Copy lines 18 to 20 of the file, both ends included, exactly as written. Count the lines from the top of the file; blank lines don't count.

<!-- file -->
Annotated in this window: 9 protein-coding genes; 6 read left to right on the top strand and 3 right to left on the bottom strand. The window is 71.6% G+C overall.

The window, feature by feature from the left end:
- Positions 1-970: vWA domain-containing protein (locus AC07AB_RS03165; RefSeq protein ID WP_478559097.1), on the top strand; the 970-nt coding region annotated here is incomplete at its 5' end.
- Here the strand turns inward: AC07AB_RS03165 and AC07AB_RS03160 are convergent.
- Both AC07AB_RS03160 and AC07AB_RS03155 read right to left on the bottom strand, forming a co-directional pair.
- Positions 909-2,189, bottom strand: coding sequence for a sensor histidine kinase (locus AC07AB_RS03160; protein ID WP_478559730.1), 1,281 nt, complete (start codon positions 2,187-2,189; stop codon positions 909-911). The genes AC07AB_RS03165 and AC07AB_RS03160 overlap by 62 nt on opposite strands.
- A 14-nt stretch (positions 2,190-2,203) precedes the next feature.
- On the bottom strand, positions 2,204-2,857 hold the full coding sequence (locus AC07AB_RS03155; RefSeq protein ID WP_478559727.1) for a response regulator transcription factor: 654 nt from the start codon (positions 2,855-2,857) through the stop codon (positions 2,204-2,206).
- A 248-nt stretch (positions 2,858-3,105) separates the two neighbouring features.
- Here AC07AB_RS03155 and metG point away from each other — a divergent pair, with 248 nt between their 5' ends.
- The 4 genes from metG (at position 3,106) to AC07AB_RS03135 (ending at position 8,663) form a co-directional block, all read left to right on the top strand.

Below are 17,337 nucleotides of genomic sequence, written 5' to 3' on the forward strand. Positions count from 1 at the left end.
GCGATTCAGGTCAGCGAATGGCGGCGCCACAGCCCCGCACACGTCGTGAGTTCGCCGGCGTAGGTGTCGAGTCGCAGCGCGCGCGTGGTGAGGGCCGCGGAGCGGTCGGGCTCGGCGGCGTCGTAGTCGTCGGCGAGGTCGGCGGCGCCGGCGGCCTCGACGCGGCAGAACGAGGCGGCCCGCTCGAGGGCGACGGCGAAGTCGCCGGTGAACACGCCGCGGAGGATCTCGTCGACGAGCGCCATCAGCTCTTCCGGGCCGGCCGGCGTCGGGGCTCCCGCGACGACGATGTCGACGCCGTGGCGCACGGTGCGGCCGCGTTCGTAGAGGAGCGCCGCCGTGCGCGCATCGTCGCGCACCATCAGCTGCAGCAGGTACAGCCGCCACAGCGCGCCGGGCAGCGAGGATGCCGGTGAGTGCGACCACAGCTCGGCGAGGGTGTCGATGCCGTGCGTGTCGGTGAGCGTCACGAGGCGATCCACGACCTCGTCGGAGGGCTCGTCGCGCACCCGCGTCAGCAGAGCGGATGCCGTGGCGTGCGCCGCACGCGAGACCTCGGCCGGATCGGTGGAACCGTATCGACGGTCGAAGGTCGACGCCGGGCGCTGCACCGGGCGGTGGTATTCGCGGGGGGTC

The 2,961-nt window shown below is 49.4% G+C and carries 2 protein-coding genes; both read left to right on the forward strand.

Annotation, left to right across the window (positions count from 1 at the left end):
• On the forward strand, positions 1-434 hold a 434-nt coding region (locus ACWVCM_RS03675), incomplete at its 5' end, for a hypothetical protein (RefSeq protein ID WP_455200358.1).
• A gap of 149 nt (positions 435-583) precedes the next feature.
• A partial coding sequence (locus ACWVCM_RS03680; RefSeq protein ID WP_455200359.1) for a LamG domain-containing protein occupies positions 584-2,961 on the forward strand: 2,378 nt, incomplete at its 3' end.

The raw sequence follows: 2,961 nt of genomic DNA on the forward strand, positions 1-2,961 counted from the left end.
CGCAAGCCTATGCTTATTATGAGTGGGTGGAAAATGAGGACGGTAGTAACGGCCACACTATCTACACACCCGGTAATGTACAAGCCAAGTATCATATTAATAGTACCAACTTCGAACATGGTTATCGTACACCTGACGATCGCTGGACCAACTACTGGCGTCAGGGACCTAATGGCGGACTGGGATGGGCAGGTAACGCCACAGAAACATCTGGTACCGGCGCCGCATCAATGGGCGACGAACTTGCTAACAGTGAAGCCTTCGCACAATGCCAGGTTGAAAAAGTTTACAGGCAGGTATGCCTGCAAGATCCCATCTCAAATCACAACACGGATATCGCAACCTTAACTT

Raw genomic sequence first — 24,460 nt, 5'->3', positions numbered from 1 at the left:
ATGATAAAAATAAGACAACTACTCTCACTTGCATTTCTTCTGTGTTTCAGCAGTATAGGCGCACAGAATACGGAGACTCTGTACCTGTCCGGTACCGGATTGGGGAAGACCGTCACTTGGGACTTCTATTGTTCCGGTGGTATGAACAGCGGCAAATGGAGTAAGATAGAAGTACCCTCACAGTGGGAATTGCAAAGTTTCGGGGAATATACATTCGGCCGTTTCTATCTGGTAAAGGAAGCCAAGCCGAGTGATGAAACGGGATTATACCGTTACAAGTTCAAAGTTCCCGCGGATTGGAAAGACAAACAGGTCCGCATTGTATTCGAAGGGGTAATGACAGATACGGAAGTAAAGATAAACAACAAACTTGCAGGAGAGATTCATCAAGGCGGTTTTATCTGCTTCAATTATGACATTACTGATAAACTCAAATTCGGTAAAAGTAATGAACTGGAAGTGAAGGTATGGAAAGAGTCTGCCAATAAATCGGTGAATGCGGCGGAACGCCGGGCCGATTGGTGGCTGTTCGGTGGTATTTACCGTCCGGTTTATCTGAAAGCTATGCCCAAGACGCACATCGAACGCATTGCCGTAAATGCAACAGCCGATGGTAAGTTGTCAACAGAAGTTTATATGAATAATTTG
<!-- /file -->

• A partial coding sequence (locus ACWVCM_RS03680; RefSeq protein ID WP_455200359.1) for a LamG domain-containing protein occupies positions 584-2,961 on the forward strand: 2,378 nt, incomplete at its 3' end.

The raw sequence follows: 2,961 nt of genomic DNA on the forward strand, positions 1-2,961 counted from the left end.
CGCAAGCCTATGCTTATTATGAGTGGGTGGAAAATGAGGACGGTAGTAACGGCCACACTATCTACACACCCGGTAATGTACAAGCCAAGTATCATATTAATAGTACCAACTTCGAACATGGTTATCGTACACCTGACGATCGCTGGACCAACTACTGGCGTCAGGGACCTAATGGCGGACTGGGATGGGCAGGTAACGCCACAGAAACATCTGGTACCGGCGCCGCATCAATGGGCGACGAACTTGCTAACAGTGAAGCCTTCGCACAATGCCAGGTTGAAAAAGTTTACAGGCAGGTATGCCTGCAAGATCCCATCTCAAATCACAACACGGATATCGCAACCTTAACTT